Meet the CEO is a weekly feature on TechCentral. The aim is to introduce our readers to the people behind the news by providing insights into the leaders shaping South Africa’s ICT industry. Our 10th interview in the series is with Mteto Nyati, CEO JSE-listed technology group Altron. We hope you enjoy it. — Duncan McLeod, Editor
What was your first-ever job?
In my first year at the University of KwaZulu-Natal I was awarded an academic scholarship by Afrox to study mechanical engineering. A condition of the scholarship was that I had to work for Afrox during my summer holidays. My first job was at the Afrox gas plant at Maydon Wharf in Durban. On my first day I was issued with company overalls, gloves and boots and the engineering manager assigned me to a boilermaker as an assistant. I was basically the boilermaker’s gopher, although he took the time to teach me how to weld while also explaining the scientific theory behind the work he was doing. I truly enjoyed my time with him as he had deep technical insights.
Who is your greatest role model, and why?
I see both my parents as role models. They were both teachers who served their communities, though later my mother left the teaching profession to start a general dealer store. Nothing was impossible for her. She was the first woman I knew at the time who had a code 10 driver’s licence. She used to drive her truck to fetch goods from Mthatha for the store. She broke all the rules in terms of a woman’s place in society. She worked extremely hard to provide an education for her children and, thanks to her efforts, my siblings and I all received tertiary degrees. She produced two engineers, a medical doctor, a physiotherapist and a lawyer. Who said our circumstances define us?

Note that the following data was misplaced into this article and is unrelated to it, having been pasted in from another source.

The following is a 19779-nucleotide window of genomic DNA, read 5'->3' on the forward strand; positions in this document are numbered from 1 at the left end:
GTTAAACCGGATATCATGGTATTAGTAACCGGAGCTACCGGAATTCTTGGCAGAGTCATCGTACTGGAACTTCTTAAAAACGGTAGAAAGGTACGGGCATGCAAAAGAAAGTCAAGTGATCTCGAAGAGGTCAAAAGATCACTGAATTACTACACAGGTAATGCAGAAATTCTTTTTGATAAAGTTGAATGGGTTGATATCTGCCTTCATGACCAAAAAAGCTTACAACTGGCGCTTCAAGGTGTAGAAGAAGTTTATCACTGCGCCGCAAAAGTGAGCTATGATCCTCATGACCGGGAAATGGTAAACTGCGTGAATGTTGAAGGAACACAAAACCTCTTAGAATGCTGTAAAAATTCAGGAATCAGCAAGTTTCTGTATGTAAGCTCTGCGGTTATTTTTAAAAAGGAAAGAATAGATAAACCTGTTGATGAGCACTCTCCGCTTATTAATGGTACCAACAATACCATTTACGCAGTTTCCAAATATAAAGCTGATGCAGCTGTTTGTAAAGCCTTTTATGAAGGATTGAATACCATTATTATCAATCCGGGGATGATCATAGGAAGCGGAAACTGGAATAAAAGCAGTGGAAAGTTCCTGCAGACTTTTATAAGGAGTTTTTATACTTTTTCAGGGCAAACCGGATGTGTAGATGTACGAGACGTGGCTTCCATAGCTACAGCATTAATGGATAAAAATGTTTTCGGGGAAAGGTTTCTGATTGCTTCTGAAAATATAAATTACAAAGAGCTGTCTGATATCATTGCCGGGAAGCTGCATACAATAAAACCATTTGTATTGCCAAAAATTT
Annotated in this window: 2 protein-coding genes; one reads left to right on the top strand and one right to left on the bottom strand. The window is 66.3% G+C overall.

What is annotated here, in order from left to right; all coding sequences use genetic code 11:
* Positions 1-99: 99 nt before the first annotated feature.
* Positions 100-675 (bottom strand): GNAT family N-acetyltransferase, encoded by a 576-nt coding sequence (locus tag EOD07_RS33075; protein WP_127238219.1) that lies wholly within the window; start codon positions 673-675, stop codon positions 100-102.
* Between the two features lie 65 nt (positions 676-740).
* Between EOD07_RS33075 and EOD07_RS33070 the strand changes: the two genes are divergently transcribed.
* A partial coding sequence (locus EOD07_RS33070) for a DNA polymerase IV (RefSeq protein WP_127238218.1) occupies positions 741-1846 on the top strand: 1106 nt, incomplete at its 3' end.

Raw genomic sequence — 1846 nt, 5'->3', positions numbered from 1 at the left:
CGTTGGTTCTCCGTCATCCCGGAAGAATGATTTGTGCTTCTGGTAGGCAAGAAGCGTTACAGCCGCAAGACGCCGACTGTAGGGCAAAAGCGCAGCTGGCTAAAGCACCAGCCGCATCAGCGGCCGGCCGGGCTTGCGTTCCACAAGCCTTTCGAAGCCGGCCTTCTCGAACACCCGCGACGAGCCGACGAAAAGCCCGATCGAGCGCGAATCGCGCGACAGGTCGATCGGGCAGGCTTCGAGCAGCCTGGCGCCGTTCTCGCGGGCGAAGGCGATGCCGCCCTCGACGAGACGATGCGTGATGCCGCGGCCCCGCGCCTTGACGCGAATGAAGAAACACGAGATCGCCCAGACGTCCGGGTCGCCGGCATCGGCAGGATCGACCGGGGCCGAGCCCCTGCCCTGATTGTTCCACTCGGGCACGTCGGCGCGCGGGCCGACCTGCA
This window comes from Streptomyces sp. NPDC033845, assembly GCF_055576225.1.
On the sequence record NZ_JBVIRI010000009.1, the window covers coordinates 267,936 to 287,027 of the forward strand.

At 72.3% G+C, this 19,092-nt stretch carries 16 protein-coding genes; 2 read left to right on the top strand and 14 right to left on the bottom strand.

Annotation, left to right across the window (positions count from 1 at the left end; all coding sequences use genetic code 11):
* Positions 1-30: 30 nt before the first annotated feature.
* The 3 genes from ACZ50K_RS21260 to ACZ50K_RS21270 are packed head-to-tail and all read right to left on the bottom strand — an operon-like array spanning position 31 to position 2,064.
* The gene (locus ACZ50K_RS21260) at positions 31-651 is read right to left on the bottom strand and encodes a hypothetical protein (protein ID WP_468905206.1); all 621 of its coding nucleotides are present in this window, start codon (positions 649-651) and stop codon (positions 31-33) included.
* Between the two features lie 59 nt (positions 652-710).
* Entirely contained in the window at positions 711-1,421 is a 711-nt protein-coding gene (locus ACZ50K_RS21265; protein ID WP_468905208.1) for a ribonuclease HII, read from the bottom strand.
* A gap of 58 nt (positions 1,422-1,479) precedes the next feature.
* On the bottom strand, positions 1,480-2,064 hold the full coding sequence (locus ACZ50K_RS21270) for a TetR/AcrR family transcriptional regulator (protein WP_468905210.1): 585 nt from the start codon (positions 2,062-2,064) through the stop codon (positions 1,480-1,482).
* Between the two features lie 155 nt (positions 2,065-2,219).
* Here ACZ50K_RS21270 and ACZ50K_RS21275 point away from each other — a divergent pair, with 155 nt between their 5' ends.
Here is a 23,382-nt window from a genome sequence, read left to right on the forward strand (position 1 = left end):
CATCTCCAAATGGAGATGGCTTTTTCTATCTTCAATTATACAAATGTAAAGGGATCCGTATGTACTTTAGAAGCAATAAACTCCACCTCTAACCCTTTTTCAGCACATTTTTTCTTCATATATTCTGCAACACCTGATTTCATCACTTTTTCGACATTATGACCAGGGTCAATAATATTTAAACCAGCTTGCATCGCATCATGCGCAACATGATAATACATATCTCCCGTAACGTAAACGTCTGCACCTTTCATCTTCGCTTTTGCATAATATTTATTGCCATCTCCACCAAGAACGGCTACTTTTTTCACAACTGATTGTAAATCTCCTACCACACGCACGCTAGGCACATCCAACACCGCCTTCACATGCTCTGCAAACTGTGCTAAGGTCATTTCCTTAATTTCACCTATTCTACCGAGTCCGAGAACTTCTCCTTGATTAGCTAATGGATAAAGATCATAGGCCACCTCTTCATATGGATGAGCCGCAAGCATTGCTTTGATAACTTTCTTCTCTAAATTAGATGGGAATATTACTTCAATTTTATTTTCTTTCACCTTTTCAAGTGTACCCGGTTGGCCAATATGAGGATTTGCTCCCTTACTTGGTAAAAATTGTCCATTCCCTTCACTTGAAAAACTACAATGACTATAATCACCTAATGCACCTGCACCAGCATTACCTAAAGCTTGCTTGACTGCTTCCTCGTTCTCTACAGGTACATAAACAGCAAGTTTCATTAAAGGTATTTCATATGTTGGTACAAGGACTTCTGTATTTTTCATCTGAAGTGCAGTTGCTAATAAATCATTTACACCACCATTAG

What’s your favourite quote?
“The things you take for granted, someone else is praying for.” In general, South Africans across colour lines complain a lot. We don’t seem to appreciate what we have and from time to time we need to stop and reflect. For example, our country is relatively peaceful, while the people of Syria live in constant fear. We also complain about poverty and, yes, while we do have poverty we have a government that supports 16.5m needy people through social grants. What about countries like Zimbabwe, Malawi, Lesotho and Swaziland where there are no safety nets? Of course South Africa has huge potential and of course we should strive to be better, but we should also appreciate what we have.
What phone do you currently use, and why?
I use an iPhone 7. This phone is still serving me very well, so I see no need to upgrade. I am relatively new to the Apple ecosystem as I used to lead Microsoft in South Africa during the Steve Ballmer years and at the time employees were not allowed to use Apple products. It is refreshing to see that Satya Nadella has done away with that practice. “Microsofties” are now free to use Apple devices.
What are you currently reading?
I am reading a book by Ronald A Heifetz and Marty Linsky called Leadership on the Line: Staying Alive Through the Dangers of Leading.
What are your three favourite books?
Born to Succeed, by Colin Turner; You’ll See It When You Believe It, by Dr Wayne Dyer; and Strategy of the Dolphin, by Dudley Lynch and Paul L Kordis.